Water Transparency Project

The Water Transparency Project is an initiative led by the the South Dakota Discovery Center to collect and disseminate water transparency data particularly on water bodies within South Dakota. This data will be used to support 4th grade teachers in meeting the earth science standard 4-ESS2-1 Make observations and/or measurements to provide evidence of the effects of weathering or the rate of erosion by water, ice, wind, or vegetation.

The Water Transparency Project will support educators in making observations and measurements about the rate of erosion caused by water. Water transparency is an indirect measurement in that it measures erosion's impact on the water rather than the amount of erosion itself. Land that is eroding at high rate will have lower water transparency readings and vice a versa.

Water transparency is a measure of light's ability to penetrate water or, in simpler terms, a measure of how clear it is. Water in lakes, rivers, and streams can become clouded through several ways. One such way is the water body is located in a region that has highly erodible geology. Another is that rain and snow melt wash in matter such as sediment from erosion. And water can become cloudy from aquatic organisms such as algae or insects.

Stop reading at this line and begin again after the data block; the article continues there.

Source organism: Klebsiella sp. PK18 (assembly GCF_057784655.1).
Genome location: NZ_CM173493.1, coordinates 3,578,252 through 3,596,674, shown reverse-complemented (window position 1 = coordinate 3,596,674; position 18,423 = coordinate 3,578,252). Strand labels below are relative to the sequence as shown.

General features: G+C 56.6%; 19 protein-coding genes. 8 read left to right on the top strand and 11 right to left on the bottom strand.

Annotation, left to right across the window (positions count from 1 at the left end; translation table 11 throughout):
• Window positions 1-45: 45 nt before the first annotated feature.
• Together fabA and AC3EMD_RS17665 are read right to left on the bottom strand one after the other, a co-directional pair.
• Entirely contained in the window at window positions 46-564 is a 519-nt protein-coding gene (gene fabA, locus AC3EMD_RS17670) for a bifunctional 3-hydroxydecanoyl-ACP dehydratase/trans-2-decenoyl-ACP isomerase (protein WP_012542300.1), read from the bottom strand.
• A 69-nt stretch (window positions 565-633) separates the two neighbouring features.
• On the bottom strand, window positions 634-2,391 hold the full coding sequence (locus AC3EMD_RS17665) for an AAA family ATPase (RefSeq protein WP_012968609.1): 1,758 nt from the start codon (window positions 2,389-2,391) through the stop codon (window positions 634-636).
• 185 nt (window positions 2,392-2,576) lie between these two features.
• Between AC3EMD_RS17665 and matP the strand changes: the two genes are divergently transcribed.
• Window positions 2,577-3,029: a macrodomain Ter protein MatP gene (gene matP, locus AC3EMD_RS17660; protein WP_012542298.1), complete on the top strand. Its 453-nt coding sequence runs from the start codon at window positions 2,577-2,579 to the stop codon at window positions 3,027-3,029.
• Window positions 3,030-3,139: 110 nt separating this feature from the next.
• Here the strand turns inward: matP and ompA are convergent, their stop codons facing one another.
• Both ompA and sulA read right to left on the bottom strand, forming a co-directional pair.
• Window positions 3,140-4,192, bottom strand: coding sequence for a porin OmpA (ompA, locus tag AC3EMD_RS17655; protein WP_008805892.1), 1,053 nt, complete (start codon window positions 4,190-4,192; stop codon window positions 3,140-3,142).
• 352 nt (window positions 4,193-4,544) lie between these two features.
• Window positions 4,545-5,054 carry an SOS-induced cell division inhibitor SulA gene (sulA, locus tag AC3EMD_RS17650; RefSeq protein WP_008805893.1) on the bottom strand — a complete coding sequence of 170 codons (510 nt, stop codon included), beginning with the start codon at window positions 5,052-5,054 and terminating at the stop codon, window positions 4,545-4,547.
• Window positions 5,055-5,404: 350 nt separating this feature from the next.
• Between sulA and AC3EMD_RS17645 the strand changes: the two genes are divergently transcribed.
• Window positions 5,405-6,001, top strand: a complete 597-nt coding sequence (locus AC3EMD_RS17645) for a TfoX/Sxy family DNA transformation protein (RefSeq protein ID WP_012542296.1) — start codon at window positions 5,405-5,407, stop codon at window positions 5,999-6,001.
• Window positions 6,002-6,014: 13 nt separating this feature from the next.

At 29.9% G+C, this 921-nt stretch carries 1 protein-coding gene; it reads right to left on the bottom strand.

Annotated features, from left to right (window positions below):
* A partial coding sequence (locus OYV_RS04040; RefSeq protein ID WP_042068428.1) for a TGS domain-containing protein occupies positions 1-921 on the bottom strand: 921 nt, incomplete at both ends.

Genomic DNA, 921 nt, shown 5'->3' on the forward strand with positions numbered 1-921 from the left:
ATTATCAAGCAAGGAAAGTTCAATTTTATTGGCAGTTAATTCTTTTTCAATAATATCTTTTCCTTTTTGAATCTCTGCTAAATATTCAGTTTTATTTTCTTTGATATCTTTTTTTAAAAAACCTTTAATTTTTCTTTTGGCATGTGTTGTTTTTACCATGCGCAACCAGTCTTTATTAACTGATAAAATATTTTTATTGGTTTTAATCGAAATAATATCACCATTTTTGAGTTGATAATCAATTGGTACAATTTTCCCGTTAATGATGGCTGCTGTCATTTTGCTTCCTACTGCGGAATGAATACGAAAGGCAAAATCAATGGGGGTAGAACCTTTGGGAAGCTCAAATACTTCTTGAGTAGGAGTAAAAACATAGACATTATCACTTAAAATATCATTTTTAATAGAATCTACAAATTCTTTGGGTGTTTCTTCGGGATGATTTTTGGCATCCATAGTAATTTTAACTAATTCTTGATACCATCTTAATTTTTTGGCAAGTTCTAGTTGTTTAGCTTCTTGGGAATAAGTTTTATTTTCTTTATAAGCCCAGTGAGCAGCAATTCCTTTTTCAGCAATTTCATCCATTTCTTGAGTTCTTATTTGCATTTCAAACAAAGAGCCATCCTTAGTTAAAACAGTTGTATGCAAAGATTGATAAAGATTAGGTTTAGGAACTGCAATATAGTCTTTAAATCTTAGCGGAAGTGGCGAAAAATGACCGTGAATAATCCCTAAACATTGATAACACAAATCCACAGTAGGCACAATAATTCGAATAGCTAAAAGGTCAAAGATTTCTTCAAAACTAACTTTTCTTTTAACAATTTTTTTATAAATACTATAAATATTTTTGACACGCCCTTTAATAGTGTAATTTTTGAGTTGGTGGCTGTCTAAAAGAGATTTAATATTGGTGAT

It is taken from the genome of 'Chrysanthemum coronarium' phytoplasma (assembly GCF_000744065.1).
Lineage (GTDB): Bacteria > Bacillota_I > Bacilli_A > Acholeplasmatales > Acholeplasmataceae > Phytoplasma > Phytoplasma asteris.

Water transparency is a phenomena that is relevant to more than the 4th grade standard. Water transparency leads to learning about erosion, geology, human impacts on the environment and more! This learning is contextualized when local data collected by students is compared with data from around the state and even the country and the world.

Educators at all levels are invited to submit water transparency data using transparency/turbidity tubes through the GLOBE website. Fourth grade educators will want to collect and submit data as part of their instruction to meet the standard. Educators at other levels who teach ecology, earth science, or environmental science may wish to use water transparency monitoring as part of a research project or citizen science activity that has an authentic audience.

Educators must become GLOBE certified to submit data. GLOBE trained educators who teach in South Dakota are eligible for mini-grants to cover the cost of supplies.

Citizen Scientists

The Water Transparency Project depends on data. For this reason, we invite community members and families to become trained and to submit water transparency data. The water transparency citizen science effort is being piloted during the fall 2018 with a full launch of 2019.